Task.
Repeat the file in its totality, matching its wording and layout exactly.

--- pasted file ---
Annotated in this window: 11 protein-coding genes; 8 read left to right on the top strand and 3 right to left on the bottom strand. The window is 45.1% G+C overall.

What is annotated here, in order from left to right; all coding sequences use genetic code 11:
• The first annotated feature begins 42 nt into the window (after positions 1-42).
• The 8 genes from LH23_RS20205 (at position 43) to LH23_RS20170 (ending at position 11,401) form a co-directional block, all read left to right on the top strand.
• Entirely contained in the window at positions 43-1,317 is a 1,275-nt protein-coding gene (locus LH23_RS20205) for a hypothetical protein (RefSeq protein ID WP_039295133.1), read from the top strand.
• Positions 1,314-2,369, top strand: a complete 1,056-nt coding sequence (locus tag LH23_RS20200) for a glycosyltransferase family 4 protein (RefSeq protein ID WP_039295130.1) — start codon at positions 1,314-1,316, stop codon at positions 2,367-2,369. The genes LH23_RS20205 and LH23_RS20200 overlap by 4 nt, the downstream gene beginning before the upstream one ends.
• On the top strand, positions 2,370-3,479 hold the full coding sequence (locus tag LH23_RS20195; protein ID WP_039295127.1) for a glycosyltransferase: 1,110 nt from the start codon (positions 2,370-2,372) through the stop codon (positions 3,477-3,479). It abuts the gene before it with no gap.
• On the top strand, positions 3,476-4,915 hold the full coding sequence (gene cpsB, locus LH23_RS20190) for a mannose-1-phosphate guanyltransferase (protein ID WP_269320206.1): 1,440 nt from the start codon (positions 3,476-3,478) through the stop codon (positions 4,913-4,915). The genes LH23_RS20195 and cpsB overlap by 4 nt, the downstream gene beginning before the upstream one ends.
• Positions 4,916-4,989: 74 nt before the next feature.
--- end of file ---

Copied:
Annotated in this window: 11 protein-coding genes; 8 read left to right on the top strand and 3 right to left on the bottom strand. The window is 45.1% G+C overall.

What is annotated here, in order from left to right; all coding sequences use genetic code 11:
• The first annotated feature begins 42 nt into the window (after positions 1-42).
• The 8 genes from LH23_RS20205 (at position 43) to LH23_RS20170 (ending at position 11,401) form a co-directional block, all read left to right on the top strand.
• Entirely contained in the window at positions 43-1,317 is a 1,275-nt protein-coding gene (locus LH23_RS20205) for a hypothetical protein (RefSeq protein ID WP_039295133.1), read from the top strand.
• Positions 1,314-2,369, top strand: a complete 1,056-nt coding sequence (locus tag LH23_RS20200) for a glycosyltransferase family 4 protein (RefSeq protein ID WP_039295130.1) — start codon at positions 1,314-1,316, stop codon at positions 2,367-2,369. The genes LH23_RS20205 and LH23_RS20200 overlap by 4 nt, the downstream gene beginning before the upstream one ends.
• On the top strand, positions 2,370-3,479 hold the full coding sequence (locus tag LH23_RS20195; protein ID WP_039295127.1) for a glycosyltransferase: 1,110 nt from the start codon (positions 2,370-2,372) through the stop codon (positions 3,477-3,479). It abuts the gene before it with no gap.
• On the top strand, positions 3,476-4,915 hold the full coding sequence (gene cpsB, locus LH23_RS20190) for a mannose-1-phosphate guanyltransferase (protein ID WP_269320206.1): 1,440 nt from the start codon (positions 3,476-3,478) through the stop codon (positions 4,913-4,915). The genes LH23_RS20195 and cpsB overlap by 4 nt, the downstream gene beginning before the upstream one ends.
• Positions 4,916-4,989: 74 nt before the next feature.